John Hughes will live on forever and that's perfect because he was a genius. The Griswolds are making a return to the silver screen this summer for another family vacation, this time with the son Rusty, as portrayed by Ed Helms' family. Hughes' influence traces even further than Hollywood remakes though. An indie pop band from Australia decided to name themselves after the family from the classic '80s National Lampoon's movies. The Griswolds are a carefree band focused on fun and dance heavy tunes who aren't afraid to throw down a little bit with a quick tempo. The Griswolds are quirky and their '80s fascination plays well with an energy that shouts neon lights and dance floor dreams. HDB

8 p.m., Friday, July 17, at Trees, 2709 Elm St., 214-741-1122 or treesdallas.com, $15-20

Usually, getting a knee injury is the death knell for an athlete. I mean, have you ever seen the film version of Friday Night Lights? Boobe Miles was in shambles. Kehlani, the Oakland bred R&B songstress, had her ballerina career shuttered by such an injury, but it opened up a fruitful music career. She was once in a band that got to perform on America’s Got Talent, but she’s found her true calling as a solo artist who brings a wonderfully contemporary and honest feel to a genre that too often deals in innuendos. HDB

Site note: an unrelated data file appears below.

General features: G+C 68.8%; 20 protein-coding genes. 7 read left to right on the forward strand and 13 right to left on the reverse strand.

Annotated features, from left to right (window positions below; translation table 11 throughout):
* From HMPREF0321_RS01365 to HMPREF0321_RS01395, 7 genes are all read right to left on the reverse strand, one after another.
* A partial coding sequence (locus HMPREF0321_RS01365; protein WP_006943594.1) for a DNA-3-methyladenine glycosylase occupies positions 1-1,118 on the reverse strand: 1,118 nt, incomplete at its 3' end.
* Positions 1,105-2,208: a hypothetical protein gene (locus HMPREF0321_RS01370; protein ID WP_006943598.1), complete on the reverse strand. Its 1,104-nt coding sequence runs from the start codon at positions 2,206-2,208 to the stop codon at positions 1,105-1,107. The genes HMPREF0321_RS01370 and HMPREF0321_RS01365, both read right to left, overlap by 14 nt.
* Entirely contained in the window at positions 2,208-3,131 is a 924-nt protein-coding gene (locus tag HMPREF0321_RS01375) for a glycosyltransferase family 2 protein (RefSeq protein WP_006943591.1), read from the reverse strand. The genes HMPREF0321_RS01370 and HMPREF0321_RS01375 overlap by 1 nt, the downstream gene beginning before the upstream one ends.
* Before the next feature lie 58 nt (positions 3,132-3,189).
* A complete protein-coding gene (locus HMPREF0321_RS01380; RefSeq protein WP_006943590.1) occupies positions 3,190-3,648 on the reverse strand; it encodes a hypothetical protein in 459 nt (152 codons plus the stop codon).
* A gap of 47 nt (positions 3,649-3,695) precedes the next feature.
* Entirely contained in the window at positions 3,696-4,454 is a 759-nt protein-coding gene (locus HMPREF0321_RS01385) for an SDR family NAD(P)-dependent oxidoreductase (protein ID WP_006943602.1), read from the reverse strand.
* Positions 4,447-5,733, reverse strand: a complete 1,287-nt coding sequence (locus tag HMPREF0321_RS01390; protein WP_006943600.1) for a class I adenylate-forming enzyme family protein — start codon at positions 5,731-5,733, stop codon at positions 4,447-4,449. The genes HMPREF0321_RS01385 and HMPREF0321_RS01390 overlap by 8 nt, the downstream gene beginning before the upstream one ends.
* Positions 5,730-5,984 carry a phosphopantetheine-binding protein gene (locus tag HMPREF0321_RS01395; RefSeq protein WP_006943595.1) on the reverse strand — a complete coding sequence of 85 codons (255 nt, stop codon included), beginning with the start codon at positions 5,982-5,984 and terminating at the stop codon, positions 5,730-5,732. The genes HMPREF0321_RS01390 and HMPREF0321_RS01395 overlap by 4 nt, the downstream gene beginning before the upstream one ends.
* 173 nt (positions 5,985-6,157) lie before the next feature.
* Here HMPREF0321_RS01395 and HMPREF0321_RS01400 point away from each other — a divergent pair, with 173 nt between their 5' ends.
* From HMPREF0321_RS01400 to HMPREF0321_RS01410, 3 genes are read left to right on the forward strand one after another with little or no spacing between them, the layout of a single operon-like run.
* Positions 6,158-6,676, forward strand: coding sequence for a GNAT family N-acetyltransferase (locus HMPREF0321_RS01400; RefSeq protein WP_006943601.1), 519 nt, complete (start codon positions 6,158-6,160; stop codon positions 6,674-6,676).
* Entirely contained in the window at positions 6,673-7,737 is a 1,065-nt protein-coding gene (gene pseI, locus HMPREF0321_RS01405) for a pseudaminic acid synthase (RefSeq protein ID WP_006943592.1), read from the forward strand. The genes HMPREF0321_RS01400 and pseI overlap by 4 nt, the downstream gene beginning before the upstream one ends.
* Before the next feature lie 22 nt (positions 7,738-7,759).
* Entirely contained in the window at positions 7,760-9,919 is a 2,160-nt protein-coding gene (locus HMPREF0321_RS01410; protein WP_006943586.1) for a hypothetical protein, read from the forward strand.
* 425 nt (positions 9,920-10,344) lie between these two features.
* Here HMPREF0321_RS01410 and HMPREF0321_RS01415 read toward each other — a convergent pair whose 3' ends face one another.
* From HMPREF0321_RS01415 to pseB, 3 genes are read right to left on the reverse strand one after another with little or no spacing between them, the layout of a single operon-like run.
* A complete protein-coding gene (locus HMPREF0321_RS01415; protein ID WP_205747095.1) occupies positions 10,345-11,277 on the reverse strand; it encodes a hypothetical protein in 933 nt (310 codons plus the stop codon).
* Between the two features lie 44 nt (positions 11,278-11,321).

James McMurtry
Johnny Burke, 7 p.m., Friday, July 17, at Kessler Theater, 1230 W. Davis St., $24

James McMurtry's father, Larry, is one of the greatest writers to have ever come from North Texas. He's got a Pulitzer and an Oscar and has conceived some brilliant characters all with the help of his brain. James was conceived with a different muscle (sorry, we went there), but he's equally as wonderful as, say, a Danny Deck. McMurtry inherited the greater writer gene, and has been putting his gift to use as a country singer for decades. He's touring with his son, the 23-year-old Curtis. HDB

Nicki Minaj
With Meek Mill, Tinashe, Rae Sremmurd and Dej Loaf, 7 p.m. Friday, July 17, at Gexa Energy Pavilion, 1818 1 Ave., 214-421-1111 or gexaenergypavillion.net, $30-119.50

Queen Nicki has always existed just outside the bounds of reality. Her warring alter egos and alien-inspired attire made her a distant figure, almost inaccessible at points. And although her rap game has never been questioned (see: "Monster" verse; her absolutely fiery mixtapes), it wasn't until last year's The Pinkprint that Minaj shared a vulnerable side. As a female in the heavily male-dominated world of hip-hop, you can't blame her for keeping her guard up for so long. But this latest release features some of Minaj's strongest verses alongside honest confessions from her notoriously private personal life. Straying from her dance and pop-influenced records of the past could easily spell commercial suicide for most in her position, but no one doubts that Minaj will stay on her pivot. She's secured her place as an undeniable, dominating female force in the boy's club of hip hop. The genre might be full of underground kings, but just watch Queen Nicki conquer those before her. Matt Wood

Imagine Dragons
With Metric and Halsey, 6 p.m. Friday, July 17, at American Airlines Center, 214) 222-3687 or americanairlinescenter.com, $29.50-69.50